The founder of Russia’s most popular social network recently described to Mashable how he chose to flee his native Moscow after Kremlin loyalists wrested control of the company away from him.
Pavel Durov, 30, seen by many as Russia’s Mark Zuckerberg, created the website VKontakte — which had 69 million monthly users — before drawing the ire of Russian FSB agents when political protest pages began sprouting up.
When Durov refused to shut down the page of activist Alexei Navalny, the FSB showed up at his door with automatic rifles, demanding to be let in.
“I was really scared,” Durov admitted in a rare interview in Brooklyn, NY. “For the first time I thought, ‘maybe I should think about the future – the future of my country and of my company.'”
Durov was never interested in politics — he claims his defiance of the Kremlin when they ordered him to remove the VKontakte pages of activists was more a business decision than a political statement: He simply didn’t want users to become disillusioned and start using another network.
“Since I’m obviously a believer in free markets, it’s hard for me to understand the current direction of the country,” Durov The New York Times in December
After the Kremlin launched a smear campaign against him in 2013 and raided the VKontakte office for company documents, however, “I began to understand that this was political,” Durov told Mashable.
The Kremlin was largely successful in its attempts to damage Durov’s credibility with both users and investors.
But it did get his company.
‘I had no power within the company’
In late 2013, an investment firm in Moscow with connections to the Kremlin bought a 48% stake in VKontakte from two of the company’s biggest investors — a deal allegedly been orchestrated by Rosneft head and Putin loyalist Igor Sechin as a way to exert greater control over the network.
It was then when Durov realised that the Kremlin “was coming after me,” he told Mashable, and he decided to leave for New York via Venice. He returned to Russia briefly after things cooled down, but by that point he had all but completely lost control of VKontakte.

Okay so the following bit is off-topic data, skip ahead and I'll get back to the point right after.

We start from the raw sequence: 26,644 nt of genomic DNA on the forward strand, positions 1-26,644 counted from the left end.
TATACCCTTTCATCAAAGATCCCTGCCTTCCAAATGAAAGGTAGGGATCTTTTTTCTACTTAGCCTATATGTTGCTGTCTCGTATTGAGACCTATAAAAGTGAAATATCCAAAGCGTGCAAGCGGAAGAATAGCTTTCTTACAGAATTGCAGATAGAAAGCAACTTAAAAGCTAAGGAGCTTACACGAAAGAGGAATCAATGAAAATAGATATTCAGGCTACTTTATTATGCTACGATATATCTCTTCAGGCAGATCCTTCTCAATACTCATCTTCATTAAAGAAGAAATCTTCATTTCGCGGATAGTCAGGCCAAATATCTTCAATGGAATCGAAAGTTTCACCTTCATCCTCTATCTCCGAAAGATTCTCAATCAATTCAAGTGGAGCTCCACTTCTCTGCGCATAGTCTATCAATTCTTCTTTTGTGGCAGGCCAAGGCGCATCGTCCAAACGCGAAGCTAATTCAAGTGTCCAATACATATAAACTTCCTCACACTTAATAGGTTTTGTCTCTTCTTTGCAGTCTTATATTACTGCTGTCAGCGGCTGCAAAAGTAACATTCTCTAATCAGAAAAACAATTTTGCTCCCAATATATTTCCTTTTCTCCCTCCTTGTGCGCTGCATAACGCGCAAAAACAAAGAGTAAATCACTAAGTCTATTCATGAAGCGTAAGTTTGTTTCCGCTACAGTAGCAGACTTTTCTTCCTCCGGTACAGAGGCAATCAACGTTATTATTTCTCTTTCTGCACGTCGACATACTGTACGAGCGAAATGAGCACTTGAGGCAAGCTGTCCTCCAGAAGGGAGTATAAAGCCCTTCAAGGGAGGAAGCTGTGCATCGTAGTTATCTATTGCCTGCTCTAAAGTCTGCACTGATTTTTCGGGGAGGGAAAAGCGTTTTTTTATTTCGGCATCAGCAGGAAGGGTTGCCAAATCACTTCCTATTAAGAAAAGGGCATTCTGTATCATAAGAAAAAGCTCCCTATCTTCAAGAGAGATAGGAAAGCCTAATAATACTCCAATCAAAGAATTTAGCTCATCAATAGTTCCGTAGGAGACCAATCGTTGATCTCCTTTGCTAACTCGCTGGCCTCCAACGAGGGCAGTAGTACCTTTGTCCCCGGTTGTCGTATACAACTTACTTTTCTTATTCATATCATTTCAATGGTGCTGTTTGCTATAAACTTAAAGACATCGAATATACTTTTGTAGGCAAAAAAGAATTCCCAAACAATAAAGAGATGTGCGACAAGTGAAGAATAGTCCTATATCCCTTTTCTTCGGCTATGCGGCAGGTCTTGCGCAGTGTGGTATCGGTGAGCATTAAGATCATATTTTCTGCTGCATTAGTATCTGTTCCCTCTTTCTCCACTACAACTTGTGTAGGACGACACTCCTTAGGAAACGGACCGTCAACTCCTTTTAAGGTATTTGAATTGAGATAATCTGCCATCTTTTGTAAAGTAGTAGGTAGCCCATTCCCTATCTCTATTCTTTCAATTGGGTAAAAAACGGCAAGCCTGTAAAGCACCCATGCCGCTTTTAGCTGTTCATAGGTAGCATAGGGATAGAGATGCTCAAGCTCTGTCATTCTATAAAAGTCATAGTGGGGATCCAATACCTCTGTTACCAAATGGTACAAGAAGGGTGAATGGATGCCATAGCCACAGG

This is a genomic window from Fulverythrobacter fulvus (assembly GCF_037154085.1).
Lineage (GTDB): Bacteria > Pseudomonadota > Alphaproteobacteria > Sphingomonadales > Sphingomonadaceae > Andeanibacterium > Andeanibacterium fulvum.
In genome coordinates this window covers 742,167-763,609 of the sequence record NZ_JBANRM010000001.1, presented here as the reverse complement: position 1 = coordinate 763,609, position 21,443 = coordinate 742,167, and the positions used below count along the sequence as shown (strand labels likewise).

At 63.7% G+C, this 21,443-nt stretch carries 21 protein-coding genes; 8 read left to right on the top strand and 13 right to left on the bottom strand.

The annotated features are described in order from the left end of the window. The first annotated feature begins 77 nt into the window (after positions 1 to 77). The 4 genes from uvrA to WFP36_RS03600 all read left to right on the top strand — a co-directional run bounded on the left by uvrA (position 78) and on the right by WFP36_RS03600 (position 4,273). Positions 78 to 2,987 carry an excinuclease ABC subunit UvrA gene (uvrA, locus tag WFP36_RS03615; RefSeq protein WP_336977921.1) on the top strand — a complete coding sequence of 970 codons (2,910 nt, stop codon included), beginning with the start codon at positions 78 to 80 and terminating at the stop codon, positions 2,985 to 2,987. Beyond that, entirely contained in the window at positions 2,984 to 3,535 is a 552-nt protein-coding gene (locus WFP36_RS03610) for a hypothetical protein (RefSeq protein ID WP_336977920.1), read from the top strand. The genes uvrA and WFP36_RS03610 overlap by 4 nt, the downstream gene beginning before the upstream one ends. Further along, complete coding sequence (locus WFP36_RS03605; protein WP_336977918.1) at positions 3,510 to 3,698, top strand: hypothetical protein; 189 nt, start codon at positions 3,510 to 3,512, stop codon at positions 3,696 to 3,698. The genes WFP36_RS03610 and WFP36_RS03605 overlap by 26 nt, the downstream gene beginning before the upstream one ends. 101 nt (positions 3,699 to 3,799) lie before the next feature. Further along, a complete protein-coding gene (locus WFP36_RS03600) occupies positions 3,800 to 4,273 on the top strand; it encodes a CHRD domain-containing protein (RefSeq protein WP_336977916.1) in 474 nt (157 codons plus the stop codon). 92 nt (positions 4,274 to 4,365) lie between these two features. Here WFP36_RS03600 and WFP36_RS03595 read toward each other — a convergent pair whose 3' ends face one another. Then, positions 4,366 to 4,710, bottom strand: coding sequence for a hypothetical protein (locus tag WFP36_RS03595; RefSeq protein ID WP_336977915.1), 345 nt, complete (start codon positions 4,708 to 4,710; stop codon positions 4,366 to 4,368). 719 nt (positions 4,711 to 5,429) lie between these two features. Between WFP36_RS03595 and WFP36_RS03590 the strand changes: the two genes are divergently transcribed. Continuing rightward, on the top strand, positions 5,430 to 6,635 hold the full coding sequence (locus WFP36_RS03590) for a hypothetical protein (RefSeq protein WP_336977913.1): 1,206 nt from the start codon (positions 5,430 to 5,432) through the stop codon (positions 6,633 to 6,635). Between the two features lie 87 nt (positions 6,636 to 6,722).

In February 2014, he relinquished administrative control entirely and sold his remaining stake to Putin loyalist Ivan Tavrin, staying on as director general until he resigned from the company for good in April.
“It was time to get out because at that point I had no power within the company,” he said.
When Durov founded the website in 2006, Russian authorities were still tolerant of Internet freedom.
“The best thing about Russia at that time was the Internet sphere was completely not regulated,” Durov told the Times. “In some ways, it was more liberal than the United States.”
Russia President Vladimir Putin’s scepticism of the web spiked in 2011 when people started using the Internet to protest what they believed were rigged parliamentary elections.
“The opinion of the blogosphere … is aimed at undermining people’s trust in the state,” a Kremlin official said that year.
Putin was also suspicious of the global Internet as a platform for foreign espionage. After documents leaked by former NSA contractor Edward Snowden revealed the agency’s ability to infiltrate social media networks, Putin dismissed the Internet as a “CIA project” and hinted at plans to create a Russian-run alternative to the world wide web which be easier for the Kremlin to monitor.
Durov has new project called Telegram that’s a secure — and free — messaging app used by around 50 million people (including some Kremlin officials).
He continues to travel extensively because “Me myself, I’m not a big fan of the idea of countries,” he told the Times.
“I’m very happy right now without any property anywhere,” he added. “I consider myself a legal citizen of the world.”
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